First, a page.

A food supplement used by athletes and body builders to boost muscle power might help to prevent brain damage and death of newborn babies from oxygen starvation, researchers say.
Problems with the placenta and umbilical cord before or during birth can reduce the fetal oxygen supply. One in 300 babies in developed countries suffers birth injuries as a result, and one in 20 babies in the UK are born by emergency caesarean section because doctors worry they may not be getting enough oxygen.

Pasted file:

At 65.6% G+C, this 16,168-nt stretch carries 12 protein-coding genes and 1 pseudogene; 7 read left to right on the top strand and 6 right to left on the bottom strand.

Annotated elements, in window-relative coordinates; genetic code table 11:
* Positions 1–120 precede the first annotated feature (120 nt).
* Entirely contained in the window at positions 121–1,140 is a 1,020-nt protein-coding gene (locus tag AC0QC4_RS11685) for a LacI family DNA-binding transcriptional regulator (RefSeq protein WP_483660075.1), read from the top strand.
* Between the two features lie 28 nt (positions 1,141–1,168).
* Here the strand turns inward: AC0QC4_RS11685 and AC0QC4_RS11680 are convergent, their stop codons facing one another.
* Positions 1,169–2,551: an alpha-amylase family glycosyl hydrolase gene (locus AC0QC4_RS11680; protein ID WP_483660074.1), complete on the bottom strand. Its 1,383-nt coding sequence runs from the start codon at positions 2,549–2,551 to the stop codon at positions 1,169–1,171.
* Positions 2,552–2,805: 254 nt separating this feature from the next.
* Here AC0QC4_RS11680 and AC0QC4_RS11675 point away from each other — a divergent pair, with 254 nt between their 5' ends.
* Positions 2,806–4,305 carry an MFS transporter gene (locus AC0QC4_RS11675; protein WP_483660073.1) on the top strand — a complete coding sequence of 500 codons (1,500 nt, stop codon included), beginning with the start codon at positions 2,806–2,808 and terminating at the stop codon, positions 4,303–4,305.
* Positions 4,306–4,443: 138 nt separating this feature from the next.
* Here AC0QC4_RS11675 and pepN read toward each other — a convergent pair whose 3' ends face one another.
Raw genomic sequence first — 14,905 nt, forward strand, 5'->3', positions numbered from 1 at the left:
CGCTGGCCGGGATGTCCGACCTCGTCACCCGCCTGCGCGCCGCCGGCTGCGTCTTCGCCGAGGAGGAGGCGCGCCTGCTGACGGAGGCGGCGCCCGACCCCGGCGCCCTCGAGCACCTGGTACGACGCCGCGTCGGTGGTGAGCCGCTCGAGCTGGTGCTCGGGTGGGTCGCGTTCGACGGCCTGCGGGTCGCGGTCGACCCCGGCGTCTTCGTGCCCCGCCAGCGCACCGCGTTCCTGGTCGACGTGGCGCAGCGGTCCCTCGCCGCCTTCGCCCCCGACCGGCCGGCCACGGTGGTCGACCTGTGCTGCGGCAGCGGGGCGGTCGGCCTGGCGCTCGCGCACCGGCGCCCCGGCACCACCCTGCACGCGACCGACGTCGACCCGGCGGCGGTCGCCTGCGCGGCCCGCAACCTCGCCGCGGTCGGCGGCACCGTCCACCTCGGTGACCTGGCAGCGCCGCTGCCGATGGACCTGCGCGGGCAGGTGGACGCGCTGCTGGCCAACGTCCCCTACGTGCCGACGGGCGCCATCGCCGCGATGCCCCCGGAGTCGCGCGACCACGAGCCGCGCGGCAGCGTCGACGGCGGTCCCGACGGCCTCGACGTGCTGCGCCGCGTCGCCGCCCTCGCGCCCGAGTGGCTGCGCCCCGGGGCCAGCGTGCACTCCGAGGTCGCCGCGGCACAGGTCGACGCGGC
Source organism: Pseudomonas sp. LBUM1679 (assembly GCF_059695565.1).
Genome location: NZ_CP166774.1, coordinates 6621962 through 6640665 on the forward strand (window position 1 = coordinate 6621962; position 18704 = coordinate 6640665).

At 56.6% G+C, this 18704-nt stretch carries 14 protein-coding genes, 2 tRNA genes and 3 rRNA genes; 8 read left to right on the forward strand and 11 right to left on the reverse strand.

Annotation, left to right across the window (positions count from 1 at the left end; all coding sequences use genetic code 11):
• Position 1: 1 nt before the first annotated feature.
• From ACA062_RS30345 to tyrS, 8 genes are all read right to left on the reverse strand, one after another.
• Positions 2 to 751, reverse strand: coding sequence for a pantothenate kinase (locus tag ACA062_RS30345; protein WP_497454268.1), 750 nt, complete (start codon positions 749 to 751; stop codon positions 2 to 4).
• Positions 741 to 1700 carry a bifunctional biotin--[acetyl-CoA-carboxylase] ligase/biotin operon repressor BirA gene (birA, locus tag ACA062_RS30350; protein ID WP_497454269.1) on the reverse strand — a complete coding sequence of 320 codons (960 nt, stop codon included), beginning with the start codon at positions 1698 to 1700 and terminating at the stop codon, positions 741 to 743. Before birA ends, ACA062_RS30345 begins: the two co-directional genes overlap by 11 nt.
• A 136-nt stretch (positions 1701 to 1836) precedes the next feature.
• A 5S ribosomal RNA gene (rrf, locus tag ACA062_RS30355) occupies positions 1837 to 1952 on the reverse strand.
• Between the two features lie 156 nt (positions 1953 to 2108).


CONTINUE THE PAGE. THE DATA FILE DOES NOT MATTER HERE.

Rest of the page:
Now Zoe Ireland and David Walker at Monash University in Melbourne, Australia, think they may have found a simple way to reduce the risks.
They fed pregnant spiny mice a diet containing 5% of the organic acid creatine, which can protect cells by providing energy when oxygen levels are low.
When the researchers starved the mice of oxygen just before birth, 95% of pups whose mothers had been fed creatine survived, compared to only 63% of pups whose mothers did not receive the supplement.
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